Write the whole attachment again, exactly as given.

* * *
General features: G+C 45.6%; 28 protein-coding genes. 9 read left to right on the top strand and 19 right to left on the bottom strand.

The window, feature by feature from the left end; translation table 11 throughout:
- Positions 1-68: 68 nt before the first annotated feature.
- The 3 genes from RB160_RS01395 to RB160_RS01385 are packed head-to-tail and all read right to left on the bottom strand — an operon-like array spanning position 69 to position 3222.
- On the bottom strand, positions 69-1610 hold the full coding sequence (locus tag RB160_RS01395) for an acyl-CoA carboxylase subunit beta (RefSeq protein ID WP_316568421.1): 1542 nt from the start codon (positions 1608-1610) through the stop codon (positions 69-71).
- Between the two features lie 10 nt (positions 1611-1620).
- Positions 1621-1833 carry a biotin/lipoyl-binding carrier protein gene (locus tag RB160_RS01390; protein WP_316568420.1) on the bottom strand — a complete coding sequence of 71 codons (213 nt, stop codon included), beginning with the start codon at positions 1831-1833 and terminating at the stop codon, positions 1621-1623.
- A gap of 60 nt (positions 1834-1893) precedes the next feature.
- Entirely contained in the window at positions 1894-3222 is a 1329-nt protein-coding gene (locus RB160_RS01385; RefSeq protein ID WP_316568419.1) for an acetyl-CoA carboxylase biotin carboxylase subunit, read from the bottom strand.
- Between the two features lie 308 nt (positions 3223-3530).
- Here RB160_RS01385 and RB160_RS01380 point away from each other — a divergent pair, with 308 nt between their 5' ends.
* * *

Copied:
General features: G+C 45.6%; 28 protein-coding genes. 9 read left to right on the top strand and 19 right to left on the bottom strand.

The window, feature by feature from the left end; translation table 11 throughout:
- Positions 1-68: 68 nt before the first annotated feature.
- The 3 genes from RB160_RS01395 to RB160_RS01385 are packed head-to-tail and all read right to left on the bottom strand — an operon-like array spanning position 69 to position 3222.
- On the bottom strand, positions 69-1610 hold the full coding sequence (locus tag RB160_RS01395) for an acyl-CoA carboxylase subunit beta (RefSeq protein ID WP_316568421.1): 1542 nt from the start codon (positions 1608-1610) through the stop codon (positions 69-71).
- Between the two features lie 10 nt (positions 1611-1620).
- Positions 1621-1833 carry a biotin/lipoyl-binding carrier protein gene (locus tag RB160_RS01390; protein WP_316568420.1) on the bottom strand — a complete coding sequence of 71 codons (213 nt, stop codon included), beginning with the start codon at positions 1831-1833 and terminating at the stop codon, positions 1621-1623.
- A gap of 60 nt (positions 1834-1893) precedes the next feature.
- Entirely contained in the window at positions 1894-3222 is a 1329-nt protein-coding gene (locus RB160_RS01385; RefSeq protein ID WP_316568419.1) for an acetyl-CoA carboxylase biotin carboxylase subunit, read from the bottom strand.
- Between the two features lie 308 nt (positions 3223-3530).
- Here RB160_RS01385 and RB160_RS01380 point away from each other — a divergent pair, with 308 nt between their 5' ends.